£6m dairy research centre aims to raise sector productivity

A £6m Centre for Dairy Science has been opened at the University of Nottingham’s Sutton Bonington campus, intended to “cement the UK’s position” as a global leader in dairy research.

The new facility has been jointly funded by the university and the Centre for Innovation and Excellence in Livestock (Ciel), and by the UK’s innovation agency, Innovate UK.

See also: 12 steps to keep heifer growth rates on track after a wet spring

Dairy cows in the centre

It will see a significant expansion in the university’s dairy herd, from 240 cows to 360, together with a new “cutting-edge” laboratory, eight robotic milking machines and a number of robotic scrapers.

“This state-of-the art-facility will allow the UK’s dairy industry to work with leading researchers at the University of Nottingham to develop solutions the industry needs to build on its already excellent position in animal health and welfare,” said Ian Cox from Innovate UK.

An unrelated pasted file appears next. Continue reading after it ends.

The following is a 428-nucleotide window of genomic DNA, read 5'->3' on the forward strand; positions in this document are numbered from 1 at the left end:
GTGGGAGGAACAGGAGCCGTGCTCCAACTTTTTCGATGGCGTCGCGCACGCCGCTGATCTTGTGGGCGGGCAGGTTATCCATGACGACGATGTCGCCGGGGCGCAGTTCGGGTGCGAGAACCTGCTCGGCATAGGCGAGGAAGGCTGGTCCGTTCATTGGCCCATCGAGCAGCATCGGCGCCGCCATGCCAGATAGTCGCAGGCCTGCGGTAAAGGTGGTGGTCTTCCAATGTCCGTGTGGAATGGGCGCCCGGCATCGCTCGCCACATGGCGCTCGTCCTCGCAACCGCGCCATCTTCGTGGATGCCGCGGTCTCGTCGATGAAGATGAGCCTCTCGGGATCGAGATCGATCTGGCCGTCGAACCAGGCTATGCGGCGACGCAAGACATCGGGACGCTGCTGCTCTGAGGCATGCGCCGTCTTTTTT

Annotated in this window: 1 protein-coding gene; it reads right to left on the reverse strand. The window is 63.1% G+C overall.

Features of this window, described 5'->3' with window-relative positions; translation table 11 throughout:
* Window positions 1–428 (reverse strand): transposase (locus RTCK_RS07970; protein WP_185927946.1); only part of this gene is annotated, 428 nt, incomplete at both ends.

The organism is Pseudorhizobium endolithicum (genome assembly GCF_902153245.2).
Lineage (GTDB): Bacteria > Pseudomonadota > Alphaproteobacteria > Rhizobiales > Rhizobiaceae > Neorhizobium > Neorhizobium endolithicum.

“This will help to cement the UK’s position as a global leader in applied animal research and contribute to the nation’s industrial strategy.”

Research will range from “blue sky” strategic projects to applied studies relevant at farm level. It will focus on four main areas:

  1. Nutritional sciences The facilities will allow studies with up to 100 individually fed, high-yielding dairy cows and heifers to test the effect of a range of diets on milk production and composition, feed intake and liveweight change. It will also study issues including rumen function, digestibility, greenhouse gas emissions, reproduction and feeding behaviour.
  2. Disease and animal welfare The flexible housing facility for two groups of 30 animals will allow researchers to evaluate the impact of the environment on the health, welfare and physiology of dairy cows. It will test the effects of building layout, access to indoor and outdoor loafing space, feed space and bedding.
  3. Therapies and vaccines The new laboratory will expand the Dairy Herd Health Group’s capacity to study mastitis, and investigate novel therapies and vaccines derived from new genomic technologies.
  4. Robotics The expansion will double the farm’s Lely Astronaut robotic milking machines from four to eight, with motorised brushes to clean the cows’ teats before laser-guided milking cups attach themselves automatically. Small robot “scrapers” will patrol the floor of the facility on a programmed route, returning periodically to their stations to recharge.

The centre, which is one of 12 research institutes co-ordinated by Ciel, was opened on Wednesday (23 May) by Peter Kendall, chairman of the AHDB.

See more